I have a method which performs some actions on Cat model and in case of incorrect input raises an exception:

context "hungry cat" do
  it { expect { eat(what: nil) }.to raise_error } 

What I want to do is to check whether this method change cats status, like that:

context "hungry cat" do
  it { expect { eat(what: nil) }.to raise_error } 
  it { expect { eat(what: nil) }.not_to change(cat, :status) } 

The problem is that since eat(what: nil) will raise an exception the second it will fail no matter what. So, is it possible to ignore exception and check some condition?

I know that it's possible to do something like:

it do 
  expect do
      eat(what: nil)
  end.not_to change(cat, :status)

But it's way too ugly.

  • 2
    How about it { expect { eat(what: nil) rescue nil }.not_to change(cat, :status) }? – awendt May 31 '13 at 13:57
  • @awendt good one, could you post it as answer? – Andrew May 31 '13 at 13:58
  • In Test/Unit, there is a nice assertion, assert_raise, I think. – Boris Stitnicky May 31 '13 at 14:01
  • @Andrew Done :) – awendt Jun 3 '13 at 11:21

You could use the "rescue nil" idiom to shorten what you already have:

it { expect { eat(what: nil) rescue nil }.not_to change(cat, :status) }
  • 6
    This works, but I wish there was an rspec way of doing this, e.g.: expect { ... }.ignoring_errors.to change(cat, :status) – Matt Huggins Sep 18 '13 at 23:04

You can chain positive assertions with and. If you want to mix in a negated one in the chain, RSpec 3.1 introduced define_negated_matcher.

You could do something like:

RSpec::Matchers.define_negated_matcher :avoid_changing, :change

expect { eat(what: nil) }
  .to raise_error
  .and avoid_changing(cat, :status)

Inspired by this comment.

  • 1
    This is really great thank you. Can't believe that I hadn't run into this before. – adaam Nov 16 '17 at 14:42
  • 2
    This should be the good answer! – Olivier Buffon Dec 8 '17 at 21:50

In RSpec 3 you can chain the two tests into one. I find this to be more readable than the rescue nil approach.

it { expect { eat(what: nil) }.to raise_error.and not_to change(cat, :status)}

  • 4
    Are you sure this is the right syntax? It gives me error: NoMethodError: undefined method 'not_to' for #<RSpec::ExampleGroups:: on rspec 3.4.4 – dombesz Nov 3 '16 at 10:24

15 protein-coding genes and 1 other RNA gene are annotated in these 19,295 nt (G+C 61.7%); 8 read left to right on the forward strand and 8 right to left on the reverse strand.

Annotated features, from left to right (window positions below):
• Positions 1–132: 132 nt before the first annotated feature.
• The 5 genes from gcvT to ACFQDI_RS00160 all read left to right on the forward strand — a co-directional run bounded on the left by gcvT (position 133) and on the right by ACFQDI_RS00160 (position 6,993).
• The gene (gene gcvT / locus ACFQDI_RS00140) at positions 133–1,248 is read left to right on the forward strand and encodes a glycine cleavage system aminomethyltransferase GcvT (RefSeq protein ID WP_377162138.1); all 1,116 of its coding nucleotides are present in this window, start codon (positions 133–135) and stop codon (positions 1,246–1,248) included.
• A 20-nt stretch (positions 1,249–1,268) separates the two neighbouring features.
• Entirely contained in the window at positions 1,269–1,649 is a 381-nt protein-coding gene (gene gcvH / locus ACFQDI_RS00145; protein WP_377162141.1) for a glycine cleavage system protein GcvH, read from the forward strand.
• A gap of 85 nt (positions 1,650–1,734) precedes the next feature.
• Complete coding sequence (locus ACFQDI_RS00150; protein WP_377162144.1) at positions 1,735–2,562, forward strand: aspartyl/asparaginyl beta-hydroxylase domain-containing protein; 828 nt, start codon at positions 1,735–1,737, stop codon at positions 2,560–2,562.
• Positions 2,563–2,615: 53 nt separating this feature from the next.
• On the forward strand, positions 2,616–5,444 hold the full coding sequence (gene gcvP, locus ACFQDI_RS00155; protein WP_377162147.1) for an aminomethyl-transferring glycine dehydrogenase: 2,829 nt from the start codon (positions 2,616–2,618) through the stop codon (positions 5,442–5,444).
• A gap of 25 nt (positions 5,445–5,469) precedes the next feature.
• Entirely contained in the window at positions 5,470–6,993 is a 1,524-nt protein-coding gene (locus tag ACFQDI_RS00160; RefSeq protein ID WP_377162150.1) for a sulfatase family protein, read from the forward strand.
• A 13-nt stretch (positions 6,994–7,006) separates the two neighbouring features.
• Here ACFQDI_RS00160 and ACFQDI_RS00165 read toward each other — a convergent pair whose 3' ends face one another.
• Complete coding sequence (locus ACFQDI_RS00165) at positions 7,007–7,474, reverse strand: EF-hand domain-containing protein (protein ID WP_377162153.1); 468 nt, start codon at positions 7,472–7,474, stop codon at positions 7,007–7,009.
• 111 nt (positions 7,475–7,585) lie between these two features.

• 1
    No this won't work, see my comment below. – Jan Klimo Nov 30 '16 at 7:43

It sounds strange that the eat(what: nil) code isn't run in isolation for each of your tests and is affecting the others. I'm not sure, but perhaps re-writing the tests slightly will either solve the issue or more accurately identify where the problem is (pick your flavour below).

Using should:

context "hungry cat" do
  context "when not given anything to eat" do
    subject { -> { eat(what: nil) } }
    it { should raise_error } 
    it { should_not change(cat, :status) }

Using expect:

context "hungry cat" do
  context "when not given anything to eat" do
    let(:eating_nothing) { -> { eat(what: nil) } }
    it "raises an error" do
      expect(eating_nothing).to raise_error
    it "doesn't change cat's status" do
      expect(eating_nothing).to_not change(cat, :status)
  • I think you misunderstood the question. If eat raises an exception the second case will always fail because exception being unhanded. – Andrew Jun 2 '13 at 13:07
  • Perhaps I did. Is it expected behaviour in your system to have unhandled exceptions that your users can potentially generate? If so, could you explain why, either here or in an edit to your question? – Paul Fioravanti Jun 3 '13 at 10:59
  • Yes, it is of course expected behaviour, moreover most ruby libraries can generate exceptions which should be handled by their users and this behaviour should be tested too. E.g. rails #save!, Float('aaa'), EOFError during File#read. What I want to test in my case is that context was successfully restored after exception was thrown (transaction rolled back, descriptors closed, etc). – Andrew Jun 3 '13 at 15:56
  • 1
    @Paul Fioravanti "doesn't change cat's status" will still raise exception – ant Oct 3 '14 at 16:19

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